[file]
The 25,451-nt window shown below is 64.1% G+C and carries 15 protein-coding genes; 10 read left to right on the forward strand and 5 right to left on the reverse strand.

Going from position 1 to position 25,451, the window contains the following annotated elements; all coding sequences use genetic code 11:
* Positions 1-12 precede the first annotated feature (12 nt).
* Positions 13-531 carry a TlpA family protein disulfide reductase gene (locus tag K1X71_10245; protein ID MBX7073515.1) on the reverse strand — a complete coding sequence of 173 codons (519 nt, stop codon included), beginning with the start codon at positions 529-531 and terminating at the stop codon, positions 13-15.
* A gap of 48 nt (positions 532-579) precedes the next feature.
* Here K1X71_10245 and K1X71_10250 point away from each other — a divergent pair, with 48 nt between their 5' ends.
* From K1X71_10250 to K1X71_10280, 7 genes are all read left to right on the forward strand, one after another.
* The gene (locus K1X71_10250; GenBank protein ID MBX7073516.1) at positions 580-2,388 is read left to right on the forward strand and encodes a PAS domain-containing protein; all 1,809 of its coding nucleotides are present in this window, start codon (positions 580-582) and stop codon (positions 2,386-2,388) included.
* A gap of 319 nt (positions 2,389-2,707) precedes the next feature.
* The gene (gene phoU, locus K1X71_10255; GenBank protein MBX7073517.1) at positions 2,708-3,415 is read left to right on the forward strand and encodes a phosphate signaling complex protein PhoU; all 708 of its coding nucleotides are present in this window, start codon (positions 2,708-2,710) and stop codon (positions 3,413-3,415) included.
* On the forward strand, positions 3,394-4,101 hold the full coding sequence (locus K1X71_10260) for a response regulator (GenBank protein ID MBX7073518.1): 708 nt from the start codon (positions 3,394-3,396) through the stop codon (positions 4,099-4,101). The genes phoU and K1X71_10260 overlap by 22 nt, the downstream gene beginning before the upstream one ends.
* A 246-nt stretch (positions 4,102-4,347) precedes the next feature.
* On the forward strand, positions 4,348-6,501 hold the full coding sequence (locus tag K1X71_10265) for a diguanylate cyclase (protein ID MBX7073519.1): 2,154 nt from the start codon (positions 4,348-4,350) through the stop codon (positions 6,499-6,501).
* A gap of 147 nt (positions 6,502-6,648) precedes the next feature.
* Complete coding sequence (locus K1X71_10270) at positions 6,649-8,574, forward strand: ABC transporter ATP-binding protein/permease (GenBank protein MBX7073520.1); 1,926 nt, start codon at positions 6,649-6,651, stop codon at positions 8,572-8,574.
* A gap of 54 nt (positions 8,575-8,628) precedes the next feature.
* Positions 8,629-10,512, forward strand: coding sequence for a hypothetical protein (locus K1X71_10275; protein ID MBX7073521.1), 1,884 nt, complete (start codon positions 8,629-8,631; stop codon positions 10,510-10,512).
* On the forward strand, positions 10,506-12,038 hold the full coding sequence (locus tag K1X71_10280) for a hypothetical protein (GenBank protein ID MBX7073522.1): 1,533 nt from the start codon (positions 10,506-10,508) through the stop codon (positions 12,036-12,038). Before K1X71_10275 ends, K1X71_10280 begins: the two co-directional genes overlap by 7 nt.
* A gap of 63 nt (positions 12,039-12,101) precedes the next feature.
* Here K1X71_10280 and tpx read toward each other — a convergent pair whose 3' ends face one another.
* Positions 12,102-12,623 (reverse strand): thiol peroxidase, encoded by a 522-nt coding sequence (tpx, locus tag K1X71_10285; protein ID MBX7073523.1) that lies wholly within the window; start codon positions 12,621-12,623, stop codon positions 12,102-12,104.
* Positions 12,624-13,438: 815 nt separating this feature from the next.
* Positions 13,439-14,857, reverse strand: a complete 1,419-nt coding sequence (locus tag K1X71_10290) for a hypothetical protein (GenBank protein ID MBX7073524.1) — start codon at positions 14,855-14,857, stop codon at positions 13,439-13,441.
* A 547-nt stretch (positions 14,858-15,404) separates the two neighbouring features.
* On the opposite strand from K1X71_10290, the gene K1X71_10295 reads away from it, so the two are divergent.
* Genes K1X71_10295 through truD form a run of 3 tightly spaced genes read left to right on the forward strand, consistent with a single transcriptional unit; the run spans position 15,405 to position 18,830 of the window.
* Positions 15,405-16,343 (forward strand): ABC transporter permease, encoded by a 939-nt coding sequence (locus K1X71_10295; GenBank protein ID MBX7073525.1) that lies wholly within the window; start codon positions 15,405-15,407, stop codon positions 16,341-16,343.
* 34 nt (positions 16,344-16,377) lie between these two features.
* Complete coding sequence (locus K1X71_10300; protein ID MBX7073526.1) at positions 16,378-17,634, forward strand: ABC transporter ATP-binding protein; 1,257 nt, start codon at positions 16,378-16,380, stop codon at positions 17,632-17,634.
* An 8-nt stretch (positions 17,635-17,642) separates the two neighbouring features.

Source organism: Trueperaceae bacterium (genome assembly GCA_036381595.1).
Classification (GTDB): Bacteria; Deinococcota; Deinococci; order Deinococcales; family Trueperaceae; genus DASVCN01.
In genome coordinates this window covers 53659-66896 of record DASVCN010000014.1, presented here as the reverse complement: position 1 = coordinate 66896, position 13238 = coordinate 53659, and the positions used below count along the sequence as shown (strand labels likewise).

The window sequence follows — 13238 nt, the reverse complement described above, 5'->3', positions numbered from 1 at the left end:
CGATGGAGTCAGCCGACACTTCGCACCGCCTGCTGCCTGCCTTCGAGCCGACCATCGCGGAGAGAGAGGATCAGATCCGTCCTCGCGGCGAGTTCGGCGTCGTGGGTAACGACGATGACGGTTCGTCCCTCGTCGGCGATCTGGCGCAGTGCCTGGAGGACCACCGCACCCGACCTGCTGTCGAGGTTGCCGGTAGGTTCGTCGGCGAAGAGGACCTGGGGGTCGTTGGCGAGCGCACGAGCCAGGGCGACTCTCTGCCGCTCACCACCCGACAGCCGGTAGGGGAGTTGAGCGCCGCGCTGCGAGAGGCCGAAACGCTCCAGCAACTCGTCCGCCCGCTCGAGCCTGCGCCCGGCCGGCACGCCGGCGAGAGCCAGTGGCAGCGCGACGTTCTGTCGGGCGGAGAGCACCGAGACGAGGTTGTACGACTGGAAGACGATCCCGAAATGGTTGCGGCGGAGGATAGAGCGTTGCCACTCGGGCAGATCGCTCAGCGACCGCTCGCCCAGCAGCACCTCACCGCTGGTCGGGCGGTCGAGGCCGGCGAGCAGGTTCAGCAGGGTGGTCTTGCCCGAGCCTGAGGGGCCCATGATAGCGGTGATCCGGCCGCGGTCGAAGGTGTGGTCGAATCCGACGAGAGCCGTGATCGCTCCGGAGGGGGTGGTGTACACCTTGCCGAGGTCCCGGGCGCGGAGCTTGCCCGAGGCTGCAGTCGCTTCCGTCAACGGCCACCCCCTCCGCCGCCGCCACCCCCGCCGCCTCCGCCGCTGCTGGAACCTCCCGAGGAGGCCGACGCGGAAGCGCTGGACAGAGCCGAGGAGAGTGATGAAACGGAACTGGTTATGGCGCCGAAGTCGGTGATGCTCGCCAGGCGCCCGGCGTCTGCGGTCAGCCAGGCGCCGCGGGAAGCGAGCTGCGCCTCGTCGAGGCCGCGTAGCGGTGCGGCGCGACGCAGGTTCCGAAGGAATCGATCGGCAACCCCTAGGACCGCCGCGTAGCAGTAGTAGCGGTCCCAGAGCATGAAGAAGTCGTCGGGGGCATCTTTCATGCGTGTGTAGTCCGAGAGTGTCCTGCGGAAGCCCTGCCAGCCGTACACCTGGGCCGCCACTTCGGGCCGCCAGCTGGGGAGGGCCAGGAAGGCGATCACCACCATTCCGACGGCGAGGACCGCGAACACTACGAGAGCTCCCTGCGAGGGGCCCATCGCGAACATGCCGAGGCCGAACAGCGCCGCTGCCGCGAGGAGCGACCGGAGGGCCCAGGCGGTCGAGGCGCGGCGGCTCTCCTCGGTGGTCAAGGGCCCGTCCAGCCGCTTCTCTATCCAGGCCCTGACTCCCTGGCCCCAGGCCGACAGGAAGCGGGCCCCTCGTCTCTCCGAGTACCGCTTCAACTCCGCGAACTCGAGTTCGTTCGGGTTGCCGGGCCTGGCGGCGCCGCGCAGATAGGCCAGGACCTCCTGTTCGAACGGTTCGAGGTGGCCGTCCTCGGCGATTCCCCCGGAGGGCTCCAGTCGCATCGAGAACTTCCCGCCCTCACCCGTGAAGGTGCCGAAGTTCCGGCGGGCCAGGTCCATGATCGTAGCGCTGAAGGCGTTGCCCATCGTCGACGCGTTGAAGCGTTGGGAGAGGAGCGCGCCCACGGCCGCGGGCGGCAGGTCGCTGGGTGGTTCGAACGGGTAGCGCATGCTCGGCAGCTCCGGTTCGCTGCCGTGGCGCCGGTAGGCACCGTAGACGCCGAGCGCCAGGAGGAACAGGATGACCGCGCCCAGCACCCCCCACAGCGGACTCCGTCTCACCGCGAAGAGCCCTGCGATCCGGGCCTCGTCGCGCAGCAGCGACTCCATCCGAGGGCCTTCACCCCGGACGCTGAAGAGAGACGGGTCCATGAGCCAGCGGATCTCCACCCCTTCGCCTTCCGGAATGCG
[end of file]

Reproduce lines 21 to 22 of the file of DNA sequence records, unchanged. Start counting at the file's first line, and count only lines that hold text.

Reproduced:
* Positions 12,102-12,623 (reverse strand): thiol peroxidase, encoded by a 522-nt coding sequence (tpx, locus tag K1X71_10285; protein ID MBX7073523.1) that lies wholly within the window; start codon positions 12,621-12,623, stop codon positions 12,102-12,104.
* Positions 12,624-13,438: 815 nt separating this feature from the next.